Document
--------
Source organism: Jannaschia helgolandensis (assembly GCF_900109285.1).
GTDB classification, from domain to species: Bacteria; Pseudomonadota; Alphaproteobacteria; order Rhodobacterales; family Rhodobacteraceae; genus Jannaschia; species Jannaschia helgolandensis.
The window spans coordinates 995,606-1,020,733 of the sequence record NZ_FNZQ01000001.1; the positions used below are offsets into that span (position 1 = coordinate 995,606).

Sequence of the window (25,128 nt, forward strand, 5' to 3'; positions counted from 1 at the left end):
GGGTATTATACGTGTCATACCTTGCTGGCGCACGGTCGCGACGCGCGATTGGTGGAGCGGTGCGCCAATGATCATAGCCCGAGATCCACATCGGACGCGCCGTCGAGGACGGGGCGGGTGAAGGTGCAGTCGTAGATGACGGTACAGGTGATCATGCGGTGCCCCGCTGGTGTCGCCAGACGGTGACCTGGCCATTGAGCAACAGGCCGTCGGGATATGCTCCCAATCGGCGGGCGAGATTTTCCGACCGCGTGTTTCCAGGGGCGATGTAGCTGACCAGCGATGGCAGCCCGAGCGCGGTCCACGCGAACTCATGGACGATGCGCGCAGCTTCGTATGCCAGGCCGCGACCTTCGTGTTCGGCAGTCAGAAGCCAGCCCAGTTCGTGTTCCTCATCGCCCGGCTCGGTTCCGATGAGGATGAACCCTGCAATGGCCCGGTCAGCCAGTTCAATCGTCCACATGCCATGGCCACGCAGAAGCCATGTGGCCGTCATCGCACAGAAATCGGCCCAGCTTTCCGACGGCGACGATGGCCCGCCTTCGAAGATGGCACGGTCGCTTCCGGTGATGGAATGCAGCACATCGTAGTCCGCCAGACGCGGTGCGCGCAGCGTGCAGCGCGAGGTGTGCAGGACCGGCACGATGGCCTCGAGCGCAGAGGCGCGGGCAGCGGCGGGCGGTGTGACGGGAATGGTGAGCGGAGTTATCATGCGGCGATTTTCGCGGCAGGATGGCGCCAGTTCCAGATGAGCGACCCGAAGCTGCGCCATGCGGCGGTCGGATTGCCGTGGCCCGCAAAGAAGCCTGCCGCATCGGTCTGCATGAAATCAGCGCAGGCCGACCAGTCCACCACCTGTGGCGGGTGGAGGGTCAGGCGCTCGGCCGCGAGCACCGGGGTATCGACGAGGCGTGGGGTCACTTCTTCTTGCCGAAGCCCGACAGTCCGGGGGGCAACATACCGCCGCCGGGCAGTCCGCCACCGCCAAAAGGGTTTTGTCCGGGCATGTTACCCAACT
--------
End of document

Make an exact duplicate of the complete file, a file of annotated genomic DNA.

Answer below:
Source organism: Jannaschia helgolandensis (assembly GCF_900109285.1).
GTDB classification, from domain to species: Bacteria; Pseudomonadota; Alphaproteobacteria; order Rhodobacterales; family Rhodobacteraceae; genus Jannaschia; species Jannaschia helgolandensis.
The window spans coordinates 995,606-1,020,733 of the sequence record NZ_FNZQ01000001.1; the positions used below are offsets into that span (position 1 = coordinate 995,606).

Sequence of the window (25,128 nt, forward strand, 5' to 3'; positions counted from 1 at the left end):
GGGTATTATACGTGTCATACCTTGCTGGCGCACGGTCGCGACGCGCGATTGGTGGAGCGGTGCGCCAATGATCATAGCCCGAGATCCACATCGGACGCGCCGTCGAGGACGGGGCGGGTGAAGGTGCAGTCGTAGATGACGGTACAGGTGATCATGCGGTGCCCCGCTGGTGTCGCCAGACGGTGACCTGGCCATTGAGCAACAGGCCGTCGGGATATGCTCCCAATCGGCGGGCGAGATTTTCCGACCGCGTGTTTCCAGGGGCGATGTAGCTGACCAGCGATGGCAGCCCGAGCGCGGTCCACGCGAACTCATGGACGATGCGCGCAGCTTCGTATGCCAGGCCGCGACCTTCGTGTTCGGCAGTCAGAAGCCAGCCCAGTTCGTGTTCCTCATCGCCCGGCTCGGTTCCGATGAGGATGAACCCTGCAATGGCCCGGTCAGCCAGTTCAATCGTCCACATGCCATGGCCACGCAGAAGCCATGTGGCCGTCATCGCACAGAAATCGGCCCAGCTTTCCGACGGCGACGATGGCCCGCCTTCGAAGATGGCACGGTCGCTTCCGGTGATGGAATGCAGCACATCGTAGTCCGCCAGACGCGGTGCGCGCAGCGTGCAGCGCGAGGTGTGCAGGACCGGCACGATGGCCTCGAGCGCAGAGGCGCGGGCAGCGGCGGGCGGTGTGACGGGAATGGTGAGCGGAGTTATCATGCGGCGATTTTCGCGGCAGGATGGCGCCAGTTCCAGATGAGCGACCCGAAGCTGCGCCATGCGGCGGTCGGATTGCCGTGGCCCGCAAAGAAGCCTGCCGCATCGGTCTGCATGAAATCAGCGCAGGCCGACCAGTCCACCACCTGTGGCGGGTGGAGGGTCAGGCGCTCGGCCGCGAGCACCGGGGTATCGACGAGGCGTGGGGTCACTTCTTCTTGCCGAAGCCCGACAGTCCGGGGGGCAACATACCGCCGCCGGGCAGTCCGCCACCGCCAAAAGGGTTTTGTCCGGGCATGTTACCCAACT